Chances are, if you’ve ever sat next to me during a seminar, lecture, colloquium, workshop, conference, or dinner, you’ve seen me scribbling away on something. Stylus or pen in hand, I’ll create landscapes of crudely drawn people or mountains or ships, encircled and dissected by wavering arrows and question marks.
It’s about time I admit it. I’m a doodler.
Since grade school, I’ve rarely taken traditional notes—instead I’ve illustrated and diagrammed my thoughts and observations, others’ quotes and arguments. If a lecture speaker uses a metaphor about a camel’s nose and a tent, you can bet that I will draw that conspicuous camel. And when she describes democracy walking in the footsteps of monarchy—don’t worry, I’ll get that too. Later, when I have a new research idea, it’ll become a swirling map of arrows, bubbles, and cartoons.
Seminar rooms were usually a symphony of keystrokes, rapid firings of plastic buttons as classmates typed long, copious, and wonderfully detailed notes. I rarely opened my laptop once in two hours. And I wondered, did drawing make me rude? Distracted or inattentive? Hyperactive? It didn’t necessarily keep me up at night, but still I worried that I was either giving the wrong impression or missing out on something. So imagine how I felt when, still an undergrad, my dark (though not exactly hidden) secret was suddenly cast under a kinder light. Researchers and doodling advocates rushed forward en masse to proclaim: Doodling promoted better concentration and memory recall. Diagrams aided more efficient learning. Visual literacy was hip. Since then, I haven’t looked back. (For some recent and extremely helpful examples of doodling, see work by Sunni Brown, Dave Gray, and James Macanufo).
In fact, I would contend that every early Americanist—”naturally” visually inclined or otherwise—could stand to benefit from bringing some illustrations to their notes, ideas, teaching, and research.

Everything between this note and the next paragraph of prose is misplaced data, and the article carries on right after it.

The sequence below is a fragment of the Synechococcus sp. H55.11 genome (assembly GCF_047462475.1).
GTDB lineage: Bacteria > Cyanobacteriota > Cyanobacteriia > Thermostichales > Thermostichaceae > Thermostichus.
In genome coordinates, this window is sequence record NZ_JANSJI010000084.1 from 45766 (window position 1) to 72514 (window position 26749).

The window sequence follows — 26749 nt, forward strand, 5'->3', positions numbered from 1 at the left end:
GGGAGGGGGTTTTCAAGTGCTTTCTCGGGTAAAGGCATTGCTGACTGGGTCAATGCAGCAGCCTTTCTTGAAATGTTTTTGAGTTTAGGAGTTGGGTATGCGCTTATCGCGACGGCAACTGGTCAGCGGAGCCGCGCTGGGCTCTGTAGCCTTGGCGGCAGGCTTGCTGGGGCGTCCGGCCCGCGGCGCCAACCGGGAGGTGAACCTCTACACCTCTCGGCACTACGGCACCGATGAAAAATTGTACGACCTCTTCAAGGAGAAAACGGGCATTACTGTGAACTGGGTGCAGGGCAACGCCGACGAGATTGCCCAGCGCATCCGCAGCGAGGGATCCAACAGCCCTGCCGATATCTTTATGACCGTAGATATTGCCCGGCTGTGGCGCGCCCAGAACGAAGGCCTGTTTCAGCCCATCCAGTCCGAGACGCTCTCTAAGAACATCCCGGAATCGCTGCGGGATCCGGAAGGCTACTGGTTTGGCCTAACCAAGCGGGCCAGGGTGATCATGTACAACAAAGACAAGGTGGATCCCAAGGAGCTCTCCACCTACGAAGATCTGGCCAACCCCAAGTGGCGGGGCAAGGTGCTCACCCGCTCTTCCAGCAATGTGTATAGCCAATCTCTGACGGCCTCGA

First, think about bring drawing into the classroom. Many of our students are visual learners. And with the increasing emphasis on visual teaching materials, they’re all the more attuned to graphic and illustrative displays. But for as much as we spend on helping students interrogate textual sources, it’s still harder to get them thinking about perception and perspective in images. If you want to encourage familiarity with, say, eighteenth-century cartoons or seventeenth-century woodcuts, don’t just bring in examples. Consider, too, having students draw or diagram their own images. It’s easier to understand subjectivity in images of politics, exploration and contact, or war after creating your own portrayals.
Alexander Hamilton did.
It’s one thing to read his description, which vividly features: Colossus, with an iron scepter entwined by a snake that is simultaneously strangling the words “Rights of Man,” striding across the sea towards Pallas, who stands poised to defend America’s honor with her radiated crown of glory and spear. (Hamilton’s description also adds: “It would improve the allegory to represent the Atlantic in a tempest, as indicative of rage, and Neptune in the position of aiming a blow at the Colossus with his trident.” Indeed.) It’s altogether another thing to see it—appalling in amateur hand—in all its grandiose mess. With other sources, I think of myself as poorly trained and inadequately skilled sketch artist: So often I find it helps to just quickly draw descriptions from travel accounts or newspaper items to get a better sense of looking through the eyes of my historical actors.
Third—and most importantly—bring illustration to your research. For every important event, circuit, idea, or argument in my dissertation, I need to be able to draw it. And I don’t mean simply outline. This is a firm requirement I’ve given myself, and I think for good reason. If I can’t draw it, then I don’t truly understand it.